The history of these greatcoats, also called “capotes”, is fairly well-known. They were first supplied by the tailor Chevallier, who was replaced in 1812 by his colleague Lejeune. Most of them were grey, but some could be blue or green. They were most often made of “drap de Louviers” (a high-quality textile) and lined with grey silk. A number of invoices are held at the French National Archives, concerning deliveries of these “redingotes” the first of which dates back to October 1804; initially invoiced at 200 francs, the price fell to 190 francs in 1808 and by 1813 Lejeune only charged them at 160 francs (by way of comparison, at the time, a day labourer earned between 1 franc and 1.50 francs per day!) From these various documents we know that each coat required two and a half “aunes” (unit of measure) of grey cloth, i.e. nearly 3 metres, three aunes of twill for the lining (about 3.50 metres), and cotton cloth for the pockets. The deliveries followed one another according to requirements: after the one delivered in October 1804, four others were delivered in August 1805 for Emperor’s visit to the Boulogne camp, then five more at the beginning of 1809, four in 1813, including a green one which cost 180 francs, two during the Hundred Days and one last one delivered in June 1815 just before leaving for Waterloo. When the “Grand Maître de la Garde-robe” (the Grand Master of the Imperial Wardrobe), Count de Rémusat, was replaced by Count de Turenne in 1811, the deliveries were regulated; it was decided that two redingotes, one grey and one coloured, would be delivered on 1 October each year so that the set would consist of six coats, without the colour being specified; each of which was to last three years. The Russian Campaign upset this fine organisation, three were burnt but Lejeune delivered a quite outstanding one at that time because it was padded and lined with chinchilla so that the Emperor could protect himself from the cold.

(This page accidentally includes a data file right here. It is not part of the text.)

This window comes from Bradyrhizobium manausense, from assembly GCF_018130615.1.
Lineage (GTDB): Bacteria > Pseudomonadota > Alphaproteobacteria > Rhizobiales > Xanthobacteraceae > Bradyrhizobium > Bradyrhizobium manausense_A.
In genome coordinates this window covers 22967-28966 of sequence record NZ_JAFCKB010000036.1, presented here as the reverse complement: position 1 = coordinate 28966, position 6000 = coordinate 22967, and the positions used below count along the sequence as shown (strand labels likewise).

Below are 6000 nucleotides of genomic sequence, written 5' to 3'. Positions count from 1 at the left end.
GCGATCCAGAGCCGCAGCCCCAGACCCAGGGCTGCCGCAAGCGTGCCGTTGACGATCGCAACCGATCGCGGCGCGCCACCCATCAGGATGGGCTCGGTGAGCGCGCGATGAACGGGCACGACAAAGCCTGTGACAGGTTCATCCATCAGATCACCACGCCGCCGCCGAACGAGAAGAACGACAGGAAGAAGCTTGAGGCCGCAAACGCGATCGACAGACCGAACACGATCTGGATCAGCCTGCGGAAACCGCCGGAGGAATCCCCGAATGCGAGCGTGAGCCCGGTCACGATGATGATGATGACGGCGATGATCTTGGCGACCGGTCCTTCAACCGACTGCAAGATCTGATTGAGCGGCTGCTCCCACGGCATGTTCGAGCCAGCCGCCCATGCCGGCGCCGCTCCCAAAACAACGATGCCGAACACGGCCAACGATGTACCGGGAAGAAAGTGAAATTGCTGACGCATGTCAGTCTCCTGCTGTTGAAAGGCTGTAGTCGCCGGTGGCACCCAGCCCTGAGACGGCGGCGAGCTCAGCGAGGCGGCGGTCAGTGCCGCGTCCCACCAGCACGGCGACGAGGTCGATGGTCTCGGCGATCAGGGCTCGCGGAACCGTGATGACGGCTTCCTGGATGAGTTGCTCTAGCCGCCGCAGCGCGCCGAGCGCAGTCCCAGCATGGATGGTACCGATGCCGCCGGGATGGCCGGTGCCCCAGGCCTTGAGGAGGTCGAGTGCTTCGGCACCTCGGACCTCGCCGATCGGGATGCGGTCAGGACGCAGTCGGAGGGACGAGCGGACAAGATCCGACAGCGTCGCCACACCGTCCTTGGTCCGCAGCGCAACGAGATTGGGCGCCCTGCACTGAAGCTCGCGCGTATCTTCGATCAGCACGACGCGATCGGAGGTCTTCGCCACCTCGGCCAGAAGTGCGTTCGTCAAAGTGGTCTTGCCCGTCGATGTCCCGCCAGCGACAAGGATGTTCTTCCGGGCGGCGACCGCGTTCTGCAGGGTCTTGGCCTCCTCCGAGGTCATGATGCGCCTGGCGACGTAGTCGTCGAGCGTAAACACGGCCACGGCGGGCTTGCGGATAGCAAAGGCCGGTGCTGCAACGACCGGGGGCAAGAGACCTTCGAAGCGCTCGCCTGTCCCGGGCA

What remains of all these greatcoats? According to the inventory of furniture drawn up on St Helena on 5 May 1821 by the Emperor’s valet de chambre, Louis Marchand, only “two grey redingotes and one green one” remained. Drawn by lot after the Emperor’s death, one of the two grey greatcoats went to the Grand Maréchal du Palais, Henri-Gatien Bertrand, and then passed to his daughter-in-law, the Viscountess Bertrand, who died without descendants in 1885; it was through her that it came into the imperial family’s collections and was donated to the French State in 1979 by TT.II.HH. Prince Napoleon and his sister Princess Marie-Clotilde Countess de Witt (joining the collection of the Musée de Fontainebleau, N 263); in 1836 after the death of Madame Mère the second grey greatcoat was left to the Countess Camerata, daughter of Elisa, the former Grand Duchess of Tuscany; As it does not appear in the list of works she sold in 1854 to her cousin Napoleon III, we can suppose that, being considered a relic, she had given it to him and that it was the one the Emperor gave the same year to the Musée des Souverains where it was listed under number 220; it was transferred in 1891 to the Musée d’Artillerie, which is today the French Musée de l’Armée (Inv. Ca. 16). At the time of the distribution of the estate in 1836, the green greatcoat went to the former King Joseph and was given to the State in 1979 together with the grey greatcoat (Musée de Fontainebleau).
Bernard CHEVALLIER, May 2021 (translation RY)